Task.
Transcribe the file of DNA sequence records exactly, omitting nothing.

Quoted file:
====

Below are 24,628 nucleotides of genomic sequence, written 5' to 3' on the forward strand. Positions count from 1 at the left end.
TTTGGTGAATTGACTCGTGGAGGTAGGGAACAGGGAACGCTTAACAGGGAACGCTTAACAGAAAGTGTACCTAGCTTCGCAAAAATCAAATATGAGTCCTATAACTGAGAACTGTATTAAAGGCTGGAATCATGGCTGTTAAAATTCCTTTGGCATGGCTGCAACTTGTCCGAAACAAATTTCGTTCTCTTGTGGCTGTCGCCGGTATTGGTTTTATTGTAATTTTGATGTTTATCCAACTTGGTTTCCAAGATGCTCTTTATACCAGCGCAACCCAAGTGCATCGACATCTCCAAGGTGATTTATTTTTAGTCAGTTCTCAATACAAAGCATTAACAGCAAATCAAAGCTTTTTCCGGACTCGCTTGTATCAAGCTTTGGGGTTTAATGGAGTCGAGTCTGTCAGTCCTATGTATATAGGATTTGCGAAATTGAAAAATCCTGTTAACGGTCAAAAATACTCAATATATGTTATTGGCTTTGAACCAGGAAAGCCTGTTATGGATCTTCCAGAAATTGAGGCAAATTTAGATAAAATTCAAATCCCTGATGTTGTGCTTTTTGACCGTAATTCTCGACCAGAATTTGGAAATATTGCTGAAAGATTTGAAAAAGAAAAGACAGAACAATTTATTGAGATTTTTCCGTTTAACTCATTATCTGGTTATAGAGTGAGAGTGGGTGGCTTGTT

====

Below are 24,628 nucleotides of genomic sequence, written 5' to 3' on the forward strand. Positions count from 1 at the left end.
TTTGGTGAATTGACTCGTGGAGGTAGGGAACAGGGAACGCTTAACAGGGAACGCTTAACAGAAAGTGTACCTAGCTTCGCAAAAATCAAATATGAGTCCTATAACTGAGAACTGTATTAAAGGCTGGAATCATGGCTGTTAAAATTCCTTTGGCATGGCTGCAACTTGTCCGAAACAAATTTCGTTCTCTTGTGGCTGTCGCCGGTATTGGTTTTATTGTAATTTTGATGTTTATCCAACTTGGTTTCCAAGATGCTCTTTATACCAGCGCAACCCAAGTGCATCGACATCTCCAAGGTGATTTATTTTTAGTCAGTTCTCAATACAAAGCATTAACAGCAAATCAAAGCTTTTTCCGGACTCGCTTGTATCAAGCTTTGGGGTTTAATGGAGTCGAGTCTGTCAGTCCTATGTATATAGGATTTGCGAAATTGAAAAATCCTGTTAACGGTCAAAAATACTCAATATATGTTATTGGCTTTGAACCAGGAAAGCCTGTTATGGATCTTCCAGAAATTGAGGCAAATTTAGATAAAATTCAAATCCCTGATGTTGTGCTTTTTGACCGTAATTCTCGACCAGAATTTGGAAATATTGCTGAAAGATTTGAAAAAGAAAAGACAGAACAATTTATTGAGATTTTTCCGTTTAACTCATTATCTGGTTATAGAGTGAGAGTGGGTGGCTTGTT